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Apoptosis Adaptor proteins

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Apoptosis Adaptor proteins

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Apoptosis adaptor proteins play a key role in regulating pro-apoptotic and anti-apoptotic signaling pathways after activation of death receptors. Adaptor proteins (such as FADD (Fas-related death domain) and TRAD (TNF receptor-related death domain)) are recruited to ligand-activated, oligomeric death receptors to mediate apoptotic signaling pathways. Apoptotic adaptors associate with the cytoplasmic portion of the death receptor through a domain shared by the death domain (DD). After binding to the ligand-binding receptor, the adaptor protein recruits pepsin 8 or pepsin 10 through its death effector domain (DED) to form a DISC (signal complex that induces death). The formation of DISC will trigger the caspase signaling cascade and eventually induce apoptosis. Other adapter proteins mediate apoptotic signal transduction through different mechanisms. CRADD/RAIDD (caspase and RIP adaptors with death domains) and PIDD (p53-induced protein with death domains) are two adapter proteins that combine with pro-caspase-2 to form PIDDosome after DNA damage. The formation of this complex results in cleavage and activation of caspase-2. DAXX (xx associated with the Fas death domain) and RIP1 (receptor interaction protein 1) are two other adaptor proteins that contain the death domain. They recruit Fas or TNF RI, respectively, after ligand binding. These two proteins are involved in mediating caspase-independent apoptotic signaling pathways. Like TNF RI and Fas, TRAIL receptors (TRAIL R1/DR4 or TRAIL R2/DR5) and DR3 also contain intracellular death domains and can induce apoptosis through adaptor-mediated recruitment of caspase-8 or caspase-10. In addition to promoting apoptosis, binding of the ligand to TNF RI (TNF-α) or DR3 (TWEAK) can also cause the recruitment of intracellular adaptor proteins to TRAF-2 (TNF receptor-related factor 2). Subsequently, TRAF-2 signaling led to NFkB activation, which induced the expression of anti-apoptotic genes such as FLIP and Bcl-2.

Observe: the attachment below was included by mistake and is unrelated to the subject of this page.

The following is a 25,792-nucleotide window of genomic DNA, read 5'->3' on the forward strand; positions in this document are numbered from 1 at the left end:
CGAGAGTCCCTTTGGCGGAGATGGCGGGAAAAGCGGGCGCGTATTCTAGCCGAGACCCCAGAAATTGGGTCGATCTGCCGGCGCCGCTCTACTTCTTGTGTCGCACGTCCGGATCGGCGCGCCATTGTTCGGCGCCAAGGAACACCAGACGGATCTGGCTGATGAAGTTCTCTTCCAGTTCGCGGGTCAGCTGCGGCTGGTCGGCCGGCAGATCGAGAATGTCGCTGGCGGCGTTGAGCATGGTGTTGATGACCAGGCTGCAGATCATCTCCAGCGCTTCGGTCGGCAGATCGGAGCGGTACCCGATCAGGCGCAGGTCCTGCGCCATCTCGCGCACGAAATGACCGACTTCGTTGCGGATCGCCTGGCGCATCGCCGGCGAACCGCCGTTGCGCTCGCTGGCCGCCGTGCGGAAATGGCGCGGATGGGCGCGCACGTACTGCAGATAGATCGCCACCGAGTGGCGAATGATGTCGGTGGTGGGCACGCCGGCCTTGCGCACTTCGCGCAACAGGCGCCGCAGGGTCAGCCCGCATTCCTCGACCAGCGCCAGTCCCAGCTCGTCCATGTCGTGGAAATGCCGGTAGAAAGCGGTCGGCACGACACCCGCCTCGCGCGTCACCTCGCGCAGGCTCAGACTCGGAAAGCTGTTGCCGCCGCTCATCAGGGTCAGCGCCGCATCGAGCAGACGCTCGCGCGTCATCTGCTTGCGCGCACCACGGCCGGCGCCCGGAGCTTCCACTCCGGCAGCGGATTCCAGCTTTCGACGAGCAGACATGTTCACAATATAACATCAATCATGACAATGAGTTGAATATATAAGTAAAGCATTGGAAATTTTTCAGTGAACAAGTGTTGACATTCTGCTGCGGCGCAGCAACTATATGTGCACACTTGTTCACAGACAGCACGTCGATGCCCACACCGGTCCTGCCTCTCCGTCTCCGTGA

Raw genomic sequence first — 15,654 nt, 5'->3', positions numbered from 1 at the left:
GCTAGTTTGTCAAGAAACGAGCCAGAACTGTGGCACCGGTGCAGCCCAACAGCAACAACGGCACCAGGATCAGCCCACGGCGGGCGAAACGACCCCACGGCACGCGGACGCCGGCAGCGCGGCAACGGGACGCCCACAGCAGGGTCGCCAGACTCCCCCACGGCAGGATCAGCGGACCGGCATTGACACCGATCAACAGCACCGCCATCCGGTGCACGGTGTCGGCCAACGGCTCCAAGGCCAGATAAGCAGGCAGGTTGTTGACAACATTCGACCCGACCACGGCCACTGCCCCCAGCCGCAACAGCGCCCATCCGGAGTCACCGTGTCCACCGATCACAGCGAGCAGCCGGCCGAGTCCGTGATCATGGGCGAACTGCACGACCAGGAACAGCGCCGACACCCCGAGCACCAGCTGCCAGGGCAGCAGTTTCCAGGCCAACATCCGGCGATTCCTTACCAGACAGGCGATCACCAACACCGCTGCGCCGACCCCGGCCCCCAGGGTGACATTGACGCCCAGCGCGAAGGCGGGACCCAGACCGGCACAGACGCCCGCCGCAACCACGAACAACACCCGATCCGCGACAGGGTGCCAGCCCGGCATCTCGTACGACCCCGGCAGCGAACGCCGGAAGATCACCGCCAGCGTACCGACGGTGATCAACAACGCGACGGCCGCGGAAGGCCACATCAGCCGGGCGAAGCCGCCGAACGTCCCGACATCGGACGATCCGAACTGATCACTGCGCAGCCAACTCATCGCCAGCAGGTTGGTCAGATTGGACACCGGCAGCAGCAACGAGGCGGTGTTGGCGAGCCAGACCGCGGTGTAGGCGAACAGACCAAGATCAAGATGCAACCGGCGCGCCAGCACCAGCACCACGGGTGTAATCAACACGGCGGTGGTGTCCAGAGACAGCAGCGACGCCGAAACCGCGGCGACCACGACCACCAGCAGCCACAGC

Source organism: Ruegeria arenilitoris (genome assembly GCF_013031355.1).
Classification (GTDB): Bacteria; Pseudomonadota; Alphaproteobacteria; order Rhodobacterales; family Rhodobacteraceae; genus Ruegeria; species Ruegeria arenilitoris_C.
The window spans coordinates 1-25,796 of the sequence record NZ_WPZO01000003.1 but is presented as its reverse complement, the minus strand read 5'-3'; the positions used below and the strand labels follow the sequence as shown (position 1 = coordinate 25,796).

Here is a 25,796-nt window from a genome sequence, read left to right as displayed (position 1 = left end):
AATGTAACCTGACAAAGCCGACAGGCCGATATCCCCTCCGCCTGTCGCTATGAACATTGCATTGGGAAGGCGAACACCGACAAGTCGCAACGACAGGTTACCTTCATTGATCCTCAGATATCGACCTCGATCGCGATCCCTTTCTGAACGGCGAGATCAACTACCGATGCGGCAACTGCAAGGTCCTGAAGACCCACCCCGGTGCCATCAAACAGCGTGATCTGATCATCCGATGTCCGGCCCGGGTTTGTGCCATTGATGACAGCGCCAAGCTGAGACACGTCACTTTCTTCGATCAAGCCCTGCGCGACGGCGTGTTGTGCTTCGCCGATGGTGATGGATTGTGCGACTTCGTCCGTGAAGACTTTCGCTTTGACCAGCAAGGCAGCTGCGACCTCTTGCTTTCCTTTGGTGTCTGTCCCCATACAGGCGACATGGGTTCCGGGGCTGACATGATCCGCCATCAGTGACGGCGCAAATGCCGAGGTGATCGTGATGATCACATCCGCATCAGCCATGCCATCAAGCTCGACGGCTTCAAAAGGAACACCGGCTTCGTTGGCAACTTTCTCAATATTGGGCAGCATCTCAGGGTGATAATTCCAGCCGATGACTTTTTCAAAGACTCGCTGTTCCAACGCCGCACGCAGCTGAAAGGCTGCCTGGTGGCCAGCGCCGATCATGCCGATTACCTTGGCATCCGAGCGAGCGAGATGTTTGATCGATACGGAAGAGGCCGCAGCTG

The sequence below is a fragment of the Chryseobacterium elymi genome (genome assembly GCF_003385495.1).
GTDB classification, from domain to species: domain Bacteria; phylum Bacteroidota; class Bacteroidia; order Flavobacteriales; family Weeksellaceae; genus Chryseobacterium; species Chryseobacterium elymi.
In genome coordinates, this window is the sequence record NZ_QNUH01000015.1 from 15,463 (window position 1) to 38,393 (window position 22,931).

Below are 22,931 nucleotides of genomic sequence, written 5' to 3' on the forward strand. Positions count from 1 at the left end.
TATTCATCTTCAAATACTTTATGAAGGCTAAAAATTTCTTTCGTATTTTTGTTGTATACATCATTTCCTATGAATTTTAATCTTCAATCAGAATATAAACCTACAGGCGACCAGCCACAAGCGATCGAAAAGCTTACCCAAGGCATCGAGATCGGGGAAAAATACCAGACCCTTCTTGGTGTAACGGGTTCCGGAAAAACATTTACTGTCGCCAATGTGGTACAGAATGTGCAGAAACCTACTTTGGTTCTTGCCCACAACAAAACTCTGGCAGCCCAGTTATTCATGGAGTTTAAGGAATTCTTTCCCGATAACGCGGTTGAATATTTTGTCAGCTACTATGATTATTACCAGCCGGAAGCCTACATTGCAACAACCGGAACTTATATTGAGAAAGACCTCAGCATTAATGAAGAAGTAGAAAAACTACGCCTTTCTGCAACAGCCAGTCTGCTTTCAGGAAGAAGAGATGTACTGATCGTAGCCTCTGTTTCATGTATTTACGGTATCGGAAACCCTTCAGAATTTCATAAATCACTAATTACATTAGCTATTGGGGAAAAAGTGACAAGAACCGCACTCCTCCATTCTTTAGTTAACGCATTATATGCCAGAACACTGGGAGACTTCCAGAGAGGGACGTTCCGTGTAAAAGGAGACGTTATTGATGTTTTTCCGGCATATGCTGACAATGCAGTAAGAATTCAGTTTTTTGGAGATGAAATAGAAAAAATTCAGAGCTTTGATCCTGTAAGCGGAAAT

Examples of Apoptosis Adaptor proteins

1. FADD

Fas-associating protein with a novel death domain, FADD, also known as Mort1, is a death domain protein that specifically binds to the cytoplasmic region of Fas, hence the name Fas-associated with death domain protein, which is a Fas-related protein with a dead functional region. When Fas binds to the corresponding ligand FasL (CD95L), the Fas receptor is trimeric and activated. The activated receptor binds to FADD and interacts with caspase-8 The latter activates to form a death-inducing signal complex, and then activates a series of Caspase-1, 3, 7 and so on, and promotes the apoptosis of cells in which the Fas protein is located. Its role has attracted much attention in tumor research.

Apoptosis Adaptor proteins Figure 1. Protein structure of FADD protein.

2. TRADD proteins

Tumor necrosis factor receptor type 1-associated DEATH domain protein is a protein that in humans is encoded by the TRADD gene. The protein encoded by this gene is a death domain containing adaptor molecule that interacts with TNFRSF1A/TNFR1 and mediates programmed cell death signaling and NF-κB activation. This protein binds adaptor protein TRAF2, reduces the recruitment of inhibitor-of-apoptosis proteins (IAPs) by TRAF2, and thus suppresses TRAF2 mediated apoptosis. This protein can also interact with receptor TNFRSF6/FAS and adaptor protein FADD/MORT1, and is involved in the Fas-induced cell death pathway.

Apoptosis Adaptor proteins Figure 2. Protein structure of TRADD protein.

3. CRADD proteins

The protein encoded by this gene is a protein containing a death domain (CARD/DD) and has been shown to induce apoptosis. Through its CARD domain, the protein interacts with caspase 2/ICH1 to recruit cell death signal transduction complexes including tumor necrosis factor receptor 1 (TNFR1A), RIPK1/RIP kinase, and many other CARD domain-containing of protein.

Apoptosis Adaptor proteins Figure 3. Structure of the CRADD protein.

Reference:

  1. Lennon G.; et al. The I.M.A.G.E. Consortium: an integrated molecular analysis of genomes and their expression. Genomics. 1996, 33 (1): 151–2.
  2. Kim, P.K.M.; et al. M Genomic structure and mapping of human FADD, an intracellular mediator of lymphocyte apoptosis. Journal of Immunology.1996, 157 (12): 5461–5466.

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